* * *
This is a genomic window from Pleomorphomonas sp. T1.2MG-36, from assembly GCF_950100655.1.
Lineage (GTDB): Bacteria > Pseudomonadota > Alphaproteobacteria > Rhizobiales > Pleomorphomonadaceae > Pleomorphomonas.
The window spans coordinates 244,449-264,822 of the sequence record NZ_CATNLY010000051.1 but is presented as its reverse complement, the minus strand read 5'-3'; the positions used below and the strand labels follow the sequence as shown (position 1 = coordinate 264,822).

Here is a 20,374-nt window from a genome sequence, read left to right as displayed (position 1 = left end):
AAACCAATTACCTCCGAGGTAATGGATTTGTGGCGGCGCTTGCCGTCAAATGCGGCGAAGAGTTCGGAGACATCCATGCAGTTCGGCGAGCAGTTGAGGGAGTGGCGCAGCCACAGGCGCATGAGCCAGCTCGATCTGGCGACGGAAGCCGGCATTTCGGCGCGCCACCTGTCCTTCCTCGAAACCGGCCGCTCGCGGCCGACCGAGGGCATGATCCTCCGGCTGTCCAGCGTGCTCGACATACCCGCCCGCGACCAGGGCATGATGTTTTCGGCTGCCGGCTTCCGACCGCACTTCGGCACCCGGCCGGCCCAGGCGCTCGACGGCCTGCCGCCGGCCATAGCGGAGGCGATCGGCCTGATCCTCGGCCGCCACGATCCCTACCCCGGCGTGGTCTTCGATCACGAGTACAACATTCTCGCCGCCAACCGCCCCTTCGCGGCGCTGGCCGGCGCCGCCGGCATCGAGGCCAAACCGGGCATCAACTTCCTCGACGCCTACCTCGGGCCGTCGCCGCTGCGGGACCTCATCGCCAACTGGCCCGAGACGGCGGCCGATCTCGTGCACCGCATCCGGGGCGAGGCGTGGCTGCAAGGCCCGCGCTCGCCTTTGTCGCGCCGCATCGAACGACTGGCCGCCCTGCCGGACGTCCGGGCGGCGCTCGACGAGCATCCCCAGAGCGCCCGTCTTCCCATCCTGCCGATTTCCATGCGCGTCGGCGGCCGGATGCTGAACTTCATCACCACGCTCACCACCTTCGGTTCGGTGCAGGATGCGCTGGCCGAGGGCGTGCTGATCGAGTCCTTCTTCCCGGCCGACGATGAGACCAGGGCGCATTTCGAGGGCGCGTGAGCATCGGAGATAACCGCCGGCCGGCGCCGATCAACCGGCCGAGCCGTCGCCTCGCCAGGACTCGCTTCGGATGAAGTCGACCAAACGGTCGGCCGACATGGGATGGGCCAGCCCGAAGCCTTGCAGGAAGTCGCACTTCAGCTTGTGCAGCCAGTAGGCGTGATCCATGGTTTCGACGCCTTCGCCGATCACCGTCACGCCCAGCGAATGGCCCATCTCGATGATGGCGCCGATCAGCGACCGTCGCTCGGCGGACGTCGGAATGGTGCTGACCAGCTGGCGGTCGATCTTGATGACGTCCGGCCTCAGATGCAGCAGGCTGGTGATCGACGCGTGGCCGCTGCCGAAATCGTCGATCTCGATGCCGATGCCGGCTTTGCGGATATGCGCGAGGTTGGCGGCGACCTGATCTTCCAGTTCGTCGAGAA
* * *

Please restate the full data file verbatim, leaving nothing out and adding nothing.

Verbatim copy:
This is a genomic window from Pleomorphomonas sp. T1.2MG-36, from assembly GCF_950100655.1.
Lineage (GTDB): Bacteria > Pseudomonadota > Alphaproteobacteria > Rhizobiales > Pleomorphomonadaceae > Pleomorphomonas.
The window spans coordinates 244,449-264,822 of the sequence record NZ_CATNLY010000051.1 but is presented as its reverse complement, the minus strand read 5'-3'; the positions used below and the strand labels follow the sequence as shown (position 1 = coordinate 264,822).

Here is a 20,374-nt window from a genome sequence, read left to right as displayed (position 1 = left end):
AAACCAATTACCTCCGAGGTAATGGATTTGTGGCGGCGCTTGCCGTCAAATGCGGCGAAGAGTTCGGAGACATCCATGCAGTTCGGCGAGCAGTTGAGGGAGTGGCGCAGCCACAGGCGCATGAGCCAGCTCGATCTGGCGACGGAAGCCGGCATTTCGGCGCGCCACCTGTCCTTCCTCGAAACCGGCCGCTCGCGGCCGACCGAGGGCATGATCCTCCGGCTGTCCAGCGTGCTCGACATACCCGCCCGCGACCAGGGCATGATGTTTTCGGCTGCCGGCTTCCGACCGCACTTCGGCACCCGGCCGGCCCAGGCGCTCGACGGCCTGCCGCCGGCCATAGCGGAGGCGATCGGCCTGATCCTCGGCCGCCACGATCCCTACCCCGGCGTGGTCTTCGATCACGAGTACAACATTCTCGCCGCCAACCGCCCCTTCGCGGCGCTGGCCGGCGCCGCCGGCATCGAGGCCAAACCGGGCATCAACTTCCTCGACGCCTACCTCGGGCCGTCGCCGCTGCGGGACCTCATCGCCAACTGGCCCGAGACGGCGGCCGATCTCGTGCACCGCATCCGGGGCGAGGCGTGGCTGCAAGGCCCGCGCTCGCCTTTGTCGCGCCGCATCGAACGACTGGCCGCCCTGCCGGACGTCCGGGCGGCGCTCGACGAGCATCCCCAGAGCGCCCGTCTTCCCATCCTGCCGATTTCCATGCGCGTCGGCGGCCGGATGCTGAACTTCATCACCACGCTCACCACCTTCGGTTCGGTGCAGGATGCGCTGGCCGAGGGCGTGCTGATCGAGTCCTTCTTCCCGGCCGACGATGAGACCAGGGCGCATTTCGAGGGCGCGTGAGCATCGGAGATAACCGCCGGCCGGCGCCGATCAACCGGCCGAGCCGTCGCCTCGCCAGGACTCGCTTCGGATGAAGTCGACCAAACGGTCGGCCGACATGGGATGGGCCAGCCCGAAGCCTTGCAGGAAGTCGCACTTCAGCTTGTGCAGCCAGTAGGCGTGATCCATGGTTTCGACGCCTTCGCCGATCACCGTCACGCCCAGCGAATGGCCCATCTCGATGATGGCGCCGATCAGCGACCGTCGCTCGGCGGACGTCGGAATGGTGCTGACCAGCTGGCGGTCGATCTTGATGACGTCCGGCCTCAGATGCAGCAGGCTGGTGATCGACGCGTGGCCGCTGCCGAAATCGTCGATCTCGATGCCGATGCCGGCTTTGCGGATATGCGCGAGGTTGGCGGCGACCTGATCTTCCAGTTCGTCGAGAA